Gardaí retaining data of people cleared of child sex abuse suspicion ‘without legal basis’
An Garda Síochána is retaining the personal data of innocent people who have been cleared as suspected producers or sharers of online child sex abuse material without any legal basis, the Irish Council for Civil Liberties (ICCL) has claimed.
The civil liberties group has published correspondence with An Garda Síochána in which it raises concerns about the handling of information referred to the force by the U.S. National Center for Missing and Exploited Children (NCMEC).
ICCL said gardaí verified that more than 11 per cent of referrals in 2020 (471 referrals) were not child sex abuse material (CSAM), but the personal data of the people concerned was not deleted.
Olga Cronin of ICCL said: “The creation and circulation of CSAM online or offline is a heinous crime. Effective measures must be taken to protect the rights and freedoms of victims and survivors. However, the figures we present today question the current efforts to combat it. Innocent people have been unlawfully kept in a net of surveillance and suspicion with no cause.”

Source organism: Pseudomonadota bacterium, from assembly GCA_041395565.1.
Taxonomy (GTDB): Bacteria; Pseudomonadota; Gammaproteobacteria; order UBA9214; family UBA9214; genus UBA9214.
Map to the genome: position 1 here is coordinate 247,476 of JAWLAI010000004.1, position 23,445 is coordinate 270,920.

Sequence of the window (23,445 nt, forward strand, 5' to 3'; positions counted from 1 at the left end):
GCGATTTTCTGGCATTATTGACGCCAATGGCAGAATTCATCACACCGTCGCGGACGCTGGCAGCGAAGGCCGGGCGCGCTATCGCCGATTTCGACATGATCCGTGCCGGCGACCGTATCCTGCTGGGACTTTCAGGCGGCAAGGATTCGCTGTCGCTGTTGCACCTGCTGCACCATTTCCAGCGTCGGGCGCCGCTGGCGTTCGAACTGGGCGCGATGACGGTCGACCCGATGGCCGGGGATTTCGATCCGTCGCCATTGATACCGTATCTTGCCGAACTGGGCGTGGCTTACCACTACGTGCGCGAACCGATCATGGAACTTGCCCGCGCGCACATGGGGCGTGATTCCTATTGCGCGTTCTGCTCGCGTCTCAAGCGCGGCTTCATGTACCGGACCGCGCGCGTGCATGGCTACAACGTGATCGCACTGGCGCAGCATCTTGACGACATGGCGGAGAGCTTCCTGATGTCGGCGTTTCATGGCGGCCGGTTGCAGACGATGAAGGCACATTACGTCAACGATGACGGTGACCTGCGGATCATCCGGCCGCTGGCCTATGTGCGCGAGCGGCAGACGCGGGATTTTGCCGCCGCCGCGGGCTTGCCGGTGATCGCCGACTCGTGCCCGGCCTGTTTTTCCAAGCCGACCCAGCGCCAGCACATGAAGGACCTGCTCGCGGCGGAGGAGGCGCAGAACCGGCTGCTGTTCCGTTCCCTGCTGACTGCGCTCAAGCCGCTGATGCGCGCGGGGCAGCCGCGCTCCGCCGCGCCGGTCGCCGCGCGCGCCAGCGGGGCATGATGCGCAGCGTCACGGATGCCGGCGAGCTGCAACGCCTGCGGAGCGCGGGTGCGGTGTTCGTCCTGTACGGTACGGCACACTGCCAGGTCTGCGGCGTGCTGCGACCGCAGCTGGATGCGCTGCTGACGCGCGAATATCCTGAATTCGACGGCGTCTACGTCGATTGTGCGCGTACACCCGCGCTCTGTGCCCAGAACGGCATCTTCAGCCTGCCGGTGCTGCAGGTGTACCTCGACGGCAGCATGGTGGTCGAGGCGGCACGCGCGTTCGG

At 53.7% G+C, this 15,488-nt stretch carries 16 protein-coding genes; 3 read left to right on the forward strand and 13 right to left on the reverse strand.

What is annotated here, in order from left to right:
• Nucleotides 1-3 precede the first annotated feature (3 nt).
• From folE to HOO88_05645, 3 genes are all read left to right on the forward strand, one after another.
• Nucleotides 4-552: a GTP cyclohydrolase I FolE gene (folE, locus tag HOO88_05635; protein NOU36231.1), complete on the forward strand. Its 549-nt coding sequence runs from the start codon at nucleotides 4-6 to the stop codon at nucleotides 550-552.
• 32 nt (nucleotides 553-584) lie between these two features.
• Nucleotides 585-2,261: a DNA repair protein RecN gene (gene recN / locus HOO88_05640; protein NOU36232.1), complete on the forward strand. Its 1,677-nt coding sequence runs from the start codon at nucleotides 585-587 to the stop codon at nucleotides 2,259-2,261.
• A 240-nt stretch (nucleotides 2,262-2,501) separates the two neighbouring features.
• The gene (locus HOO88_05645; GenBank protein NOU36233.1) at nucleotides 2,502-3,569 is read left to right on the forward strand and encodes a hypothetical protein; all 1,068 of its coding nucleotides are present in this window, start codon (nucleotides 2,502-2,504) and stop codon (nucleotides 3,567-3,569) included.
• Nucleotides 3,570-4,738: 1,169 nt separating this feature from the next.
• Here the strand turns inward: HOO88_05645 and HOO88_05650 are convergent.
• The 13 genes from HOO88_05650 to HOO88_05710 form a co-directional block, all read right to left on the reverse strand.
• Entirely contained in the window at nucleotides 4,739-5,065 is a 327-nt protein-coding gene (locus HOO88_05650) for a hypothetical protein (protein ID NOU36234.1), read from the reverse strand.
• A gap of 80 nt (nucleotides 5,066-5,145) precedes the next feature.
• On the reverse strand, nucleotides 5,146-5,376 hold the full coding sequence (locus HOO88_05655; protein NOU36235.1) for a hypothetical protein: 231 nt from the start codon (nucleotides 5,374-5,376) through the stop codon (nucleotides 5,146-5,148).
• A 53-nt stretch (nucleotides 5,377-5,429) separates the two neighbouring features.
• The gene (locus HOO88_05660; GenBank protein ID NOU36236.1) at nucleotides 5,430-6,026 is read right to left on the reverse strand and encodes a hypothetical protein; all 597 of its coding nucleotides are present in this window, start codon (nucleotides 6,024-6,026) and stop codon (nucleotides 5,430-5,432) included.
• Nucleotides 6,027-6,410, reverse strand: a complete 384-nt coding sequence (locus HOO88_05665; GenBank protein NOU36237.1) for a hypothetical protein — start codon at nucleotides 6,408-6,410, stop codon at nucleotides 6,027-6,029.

An Garda Síochána told ICCL that it would seek a legal opinion on the retention of personal data pertaining to innocent people wrongly flagged as suspect sharers of CSAM online. However, to date, ICCL has not seen this legal opinion.
Ms Cronin added: “This has implications for people’s right to privacy, data protection and presumption of innocence. An Garda Síochána is retaining the personal data of people incorrectly flagged as suspects - in some situations for merely taking pictures of their kids on a beach. This is at odds with data protection law.”
ICCL is calling on An Garda Síochána to stop retaining personal data pertaining to people they have cleared as not being CSAM sharers, and to destroy the data it has been holding on these people to date.
Dr TJ McIntyre of Digital Rights Ireland (DRI), which has endorsed ICCL’s call, said: “Limitations to privacy and data protection rights must be limited to what is strictly necessary and proportionate. There is no legal basis for An Garda Síochána to retain the personal data belonging to people who have taken innocent pictures. An Garda Síochána must stop this practice.”